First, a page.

by Carey Sargent, EPFL, NCCR MARVEL
Electrons in correlated materials experience a strong entanglement between charge, orbital and spin degrees of freedom and this may result in unusual macroscopic phases. Ranging from high-temperature superconductivity to metal-insulator transitions, colossal magnetoresistance and multiferroicity, many such properties could prove useful in new technologies.
Theoretical insights into these materials have been hampered though by a lack of quantitative methods that can accurately describe the strong electron-electron interaction responsible for their unique properties: reliable ab initio description of strongly correlated materials is a long-sought capability in condensed matter physics. Density functional theory (DFT), for example, does not provide an adequate description of the electronic structure of these materials because the approximation of effectively independent electrons breaks down.
Progress in simulating these types of materials has nonetheless been made by supplementing DFT with the missing correlations generated by a dynamical mean-field theory (DMFT) construction. DMFT treats strong local interactions by mapping a many-body lattice problem to a many-body local problem, which is more amenable to numerical treatments. By using the so-called Extended DMFT (EDMFT) it is also possible to capture the effect of nonlocal interactions.
The DFT+DMFT scheme nonetheless has several drawbacks that prevents true ab initio predictions. Such procedures should, for example, provide the interaction parameters that go into the DMFT calculation and they should be consistent with the correlated electronic structure. A more advanced formalism combines the extended (E)DMFT model with the so-called GW method, which allows to incorporate nonlocal self-energy and polarizations into the simulation. This GW + EDMFT approach involves a self-consistent description of correlations and screening in a solid where EDMFT can be combined with the GW method in a consistent way. The result is a true ab initio approach for strongly correlated materials, which does not require user-provided parameters apart from the choice of a subspace of strongly correlated orbitals.
First applications of this recently developed simulation framework have produced promising results, but its reliability has not been systematically tested yet. The question of whether or not the self-consistently computed effective local interaction parameters correctly capture the correlation strength in the material is a particularly pertinent.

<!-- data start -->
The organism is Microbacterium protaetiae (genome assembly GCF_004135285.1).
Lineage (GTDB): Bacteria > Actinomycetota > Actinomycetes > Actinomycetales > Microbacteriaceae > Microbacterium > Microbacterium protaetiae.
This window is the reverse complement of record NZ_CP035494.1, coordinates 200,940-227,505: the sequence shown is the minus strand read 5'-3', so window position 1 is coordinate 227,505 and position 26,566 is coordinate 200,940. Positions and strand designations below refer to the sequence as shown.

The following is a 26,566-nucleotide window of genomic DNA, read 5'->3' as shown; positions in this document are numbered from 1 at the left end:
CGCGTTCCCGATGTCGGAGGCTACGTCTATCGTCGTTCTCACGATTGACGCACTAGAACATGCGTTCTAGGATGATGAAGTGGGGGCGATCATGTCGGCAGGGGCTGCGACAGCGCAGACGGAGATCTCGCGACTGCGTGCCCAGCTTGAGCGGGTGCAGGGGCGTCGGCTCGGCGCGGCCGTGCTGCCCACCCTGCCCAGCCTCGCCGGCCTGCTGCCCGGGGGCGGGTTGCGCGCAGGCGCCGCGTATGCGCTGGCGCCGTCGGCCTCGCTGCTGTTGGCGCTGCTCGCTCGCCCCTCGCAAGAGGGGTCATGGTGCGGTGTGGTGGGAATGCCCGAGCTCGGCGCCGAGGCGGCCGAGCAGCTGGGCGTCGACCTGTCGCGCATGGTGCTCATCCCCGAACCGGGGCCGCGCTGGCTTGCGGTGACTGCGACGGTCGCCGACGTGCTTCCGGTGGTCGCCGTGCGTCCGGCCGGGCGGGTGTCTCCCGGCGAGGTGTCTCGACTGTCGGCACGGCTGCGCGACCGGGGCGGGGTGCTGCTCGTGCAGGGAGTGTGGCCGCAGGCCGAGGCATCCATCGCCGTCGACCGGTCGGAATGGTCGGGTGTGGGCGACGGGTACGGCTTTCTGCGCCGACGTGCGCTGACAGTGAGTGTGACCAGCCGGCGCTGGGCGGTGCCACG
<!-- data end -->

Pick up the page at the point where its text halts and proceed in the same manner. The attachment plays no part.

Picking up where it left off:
In the paper Fully ab initio electronic structure of Ca2RuO4, recently published in Physical Review B, Dr. Francesco Petocchi, PhD student Viktor Christiansson, and Prof. Philipp Werner at the University of Fribourg tested the reliability of the approach and evaluated its ability to capture the correlation strength by applying it to the compound Ca2RuO4. The material is an experimentally well characterized perovskite compound in which a temperature-dependent structural deformation drives a paramagnetic metal-insulator transition that is not linked to magnetic ordering.
The researchers found that their ab initio approach predicts the physically correct solutions for the two crystal structures and electronic properties in remarkably good agreement with the available experimental data. An EDMFT treatment on the other hand predicts insulating solutions with a far too large gap for both structures: this demonstrates that the nonlocal polarization and self-energy components introduced by GW are essential for setting the correct balance between interactions and bandwidths.
Though a similar level of agreement has been obtained in previous LDA + DMFT studies, these previous calculations required several freely adjustable parameters allowing for the fine-tuning of the simulation results to the experimental reference data. With GW + EDMFT, the user only needs to select the strongly correlated subspace (in this case the three t2g orbitals of Ru). All of the remaining calculations are performed in a fully ab initio manner.
“The level of accuracy demonstrated in this work is therefore a remarkable outcome and a very encouraging result for the further application and development of the GW + EDMFT framework,” the researchers conclude in the paper.
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